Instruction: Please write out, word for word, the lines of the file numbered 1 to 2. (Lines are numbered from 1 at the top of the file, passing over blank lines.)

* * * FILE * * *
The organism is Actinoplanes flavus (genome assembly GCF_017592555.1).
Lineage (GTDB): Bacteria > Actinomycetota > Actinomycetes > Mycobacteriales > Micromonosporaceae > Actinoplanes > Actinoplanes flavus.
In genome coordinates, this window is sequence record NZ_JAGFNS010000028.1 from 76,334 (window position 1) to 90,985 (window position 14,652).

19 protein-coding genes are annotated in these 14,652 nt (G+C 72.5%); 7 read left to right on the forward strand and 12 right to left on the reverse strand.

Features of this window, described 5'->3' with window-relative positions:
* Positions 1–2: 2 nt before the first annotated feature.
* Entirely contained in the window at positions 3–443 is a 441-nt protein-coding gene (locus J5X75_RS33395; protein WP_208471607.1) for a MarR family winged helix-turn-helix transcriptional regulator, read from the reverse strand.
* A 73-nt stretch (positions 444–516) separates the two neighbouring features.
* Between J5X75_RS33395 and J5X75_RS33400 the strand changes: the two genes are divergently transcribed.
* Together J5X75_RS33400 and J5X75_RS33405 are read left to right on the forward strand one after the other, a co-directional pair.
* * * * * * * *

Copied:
The organism is Actinoplanes flavus (genome assembly GCF_017592555.1).
Lineage (GTDB): Bacteria > Actinomycetota > Actinomycetes > Mycobacteriales > Micromonosporaceae > Actinoplanes > Actinoplanes flavus.